Income and wealth inequality in the United States, which has become even more pronounced since 1967, continues to interfere with the national need for an increasingly sophisticated and skilled workforce and citizenry. Federal financial assistance to financially needy college students is a rational response to this recognized social and economic inequality. About 30 years ago, in ways clearly demonstrated by Tom Mortenson in ”How to Limit Opportunity for Higher Education 1980 – 2011,” federal and state policy shifts placed an increasing share of the cost of higher education on students and their families, turning higher education into a commodity provided to those who could pay. Primarily as a consequence of these policies and the associated spiraling costs of attending college, the growth in the portion of our population with a college degree has been slow, increasing from 17 to 30 percent over the past 30 years. Strikingly, the gains were made primarily by those from the wealthiest backgrounds (18 percent increase) in contrast to a small 4 percent growth, over the same 30 years, for those in the lowest socioeconomic quartile.
Globally, as various analyses show, while many countries are making solid progress in educating their populations, the United States is losing ground, slipping from first to 12th among 36 developed countries in percent of the population with a degree. Although American students from the upper quartile of the national income distribution can continue to have high expectations of completing college, their success alone is not enough for our economy and society to thrive.
If we are to educate the nation to meet the current challenges of the global economy, our democratic society, and our planet, we need to use all means possible to educate the largest number of people possible. This will require increased financial assistance for low- and moderate-income students. Federal and state support for education is the single most rational investment we can make in our future. Yet we continue to face threats even to the inadequate support that remains today. Some current candidates for president of the United States oppose any federal role in supporting college students.
The return on investment (tax dollars) in Pell Grants and other forms of federal assistance is currently being measured by the number of degrees produced for the number of grants given. Since data are not systematically collected, it is estimated that 30 to 50 percent of Pell recipients graduate with a bachelor’s degree in six years or an associate degree in three years.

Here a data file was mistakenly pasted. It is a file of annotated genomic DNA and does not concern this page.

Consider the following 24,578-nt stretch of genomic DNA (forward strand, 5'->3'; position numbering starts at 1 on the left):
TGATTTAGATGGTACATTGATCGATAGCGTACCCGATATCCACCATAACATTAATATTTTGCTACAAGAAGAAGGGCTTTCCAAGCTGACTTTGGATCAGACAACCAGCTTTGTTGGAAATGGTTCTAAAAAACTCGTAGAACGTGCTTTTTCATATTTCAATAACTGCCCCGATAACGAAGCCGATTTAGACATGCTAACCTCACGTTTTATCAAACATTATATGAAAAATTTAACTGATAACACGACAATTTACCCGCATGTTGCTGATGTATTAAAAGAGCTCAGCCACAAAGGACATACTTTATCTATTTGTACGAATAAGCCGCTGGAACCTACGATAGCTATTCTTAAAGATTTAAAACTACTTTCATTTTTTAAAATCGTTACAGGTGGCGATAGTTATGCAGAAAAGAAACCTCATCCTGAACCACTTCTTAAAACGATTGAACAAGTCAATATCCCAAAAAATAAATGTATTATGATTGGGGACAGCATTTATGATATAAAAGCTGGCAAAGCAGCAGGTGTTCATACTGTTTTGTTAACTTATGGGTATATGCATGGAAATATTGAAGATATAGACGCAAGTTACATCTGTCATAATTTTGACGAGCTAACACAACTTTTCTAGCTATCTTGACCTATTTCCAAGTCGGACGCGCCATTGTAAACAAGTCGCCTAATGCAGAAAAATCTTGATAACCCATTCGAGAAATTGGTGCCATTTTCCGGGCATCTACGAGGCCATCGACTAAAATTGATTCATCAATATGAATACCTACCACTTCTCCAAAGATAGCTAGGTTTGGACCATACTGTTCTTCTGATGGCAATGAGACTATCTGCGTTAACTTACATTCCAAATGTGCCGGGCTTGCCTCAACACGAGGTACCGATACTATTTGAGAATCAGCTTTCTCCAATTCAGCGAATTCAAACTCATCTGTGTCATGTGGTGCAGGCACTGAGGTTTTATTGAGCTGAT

Whatever the exact number, for some observers it is easy to conclude simplistically that the "return" is not worth the investment of tax dollars -- even at a 50 percent degree completion rate -- because those who receive Pell Grants aren’t measuring up and therefore Pell funds must be reduced. Interestingly, there is no national discussion about the effectiveness (or not) of tax credits for college tuition, which benefit those with higher incomes. And merit aid by institutions of course helps the wealthier and leaves less need-based aid.
Although finances are often among the primary reasons for student dropouts or stopouts before degree completion, higher education cannot avoid its share of the responsibility. We cannot evade blame for our own inability to innovate and respond to the students in our colleges and universities by simply pointing to their lack of financing and lack of academic preparation for higher education. We college and university administrators and faculty need to own this issue. We need to own the overall 56 percent graduation rate for all those who enroll in college -- keeping in mind that graduation rates correlate perfectly with family income level. In 2009, the bachelor’s degree completion rates for those who enrolled in a college or university were 19.9 percent for those from the lowest income quartile, 28.2 percent for the second quartile, 51.4 percent for those from the third quartile and 97.9 percent for those from the top quartile. (Mortenson “Family Income and Educational Attainment 1970 to 2009”).
These data make clear that the crisis in higher education completion rates in the United States is really a crisis of completion for this who are not wealthy.
Copious data, like Mortenson’s cited above, indicate that a caste-like education system exists in America. The economic group you are born into is the best predictor of your access to and completion of a college degree. This should be unacceptable to a democracy. It should be unacceptable to higher education. How can we feel good about being part of an enterprise in human development that solidly succeeds only with wealthy people?
Instead of asking what’s wrong with the students who don’t complete a college education, we need to admit that something is wrong with the educational experience offered to almost half of the students who actually enroll. What is the matter with the way we are educating in the 21st century that results in these low success rates for those that we enroll? Only if you come from the highest income quartile (over $100,000) can we feel comfortable that you will be a “good fit” and continue on the path of intellectual and social development that will lead to the awarding of a college degree.